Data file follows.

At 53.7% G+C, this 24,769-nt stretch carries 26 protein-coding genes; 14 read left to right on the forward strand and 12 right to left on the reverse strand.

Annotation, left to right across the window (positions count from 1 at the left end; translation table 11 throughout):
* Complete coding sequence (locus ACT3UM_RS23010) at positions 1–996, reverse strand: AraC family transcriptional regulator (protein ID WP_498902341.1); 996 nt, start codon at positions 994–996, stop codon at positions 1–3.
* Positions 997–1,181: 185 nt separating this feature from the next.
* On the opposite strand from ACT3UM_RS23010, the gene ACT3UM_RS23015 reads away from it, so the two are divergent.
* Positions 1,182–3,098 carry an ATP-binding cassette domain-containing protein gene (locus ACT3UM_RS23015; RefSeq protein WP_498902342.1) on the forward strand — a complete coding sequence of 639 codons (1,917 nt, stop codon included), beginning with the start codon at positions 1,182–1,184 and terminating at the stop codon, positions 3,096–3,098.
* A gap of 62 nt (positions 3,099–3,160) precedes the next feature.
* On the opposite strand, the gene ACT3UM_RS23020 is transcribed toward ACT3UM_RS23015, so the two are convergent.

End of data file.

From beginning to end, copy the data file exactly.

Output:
At 53.7% G+C, this 24,769-nt stretch carries 26 protein-coding genes; 14 read left to right on the forward strand and 12 right to left on the reverse strand.

Annotation, left to right across the window (positions count from 1 at the left end; translation table 11 throughout):
* Complete coding sequence (locus ACT3UM_RS23010) at positions 1–996, reverse strand: AraC family transcriptional regulator (protein ID WP_498902341.1); 996 nt, start codon at positions 994–996, stop codon at positions 1–3.
* Positions 997–1,181: 185 nt separating this feature from the next.
* On the opposite strand from ACT3UM_RS23010, the gene ACT3UM_RS23015 reads away from it, so the two are divergent.
* Positions 1,182–3,098 carry an ATP-binding cassette domain-containing protein gene (locus ACT3UM_RS23015; RefSeq protein WP_498902342.1) on the forward strand — a complete coding sequence of 639 codons (1,917 nt, stop codon included), beginning with the start codon at positions 1,182–1,184 and terminating at the stop codon, positions 3,096–3,098.
* A gap of 62 nt (positions 3,099–3,160) precedes the next feature.
* On the opposite strand, the gene ACT3UM_RS23020 is transcribed toward ACT3UM_RS23015, so the two are convergent.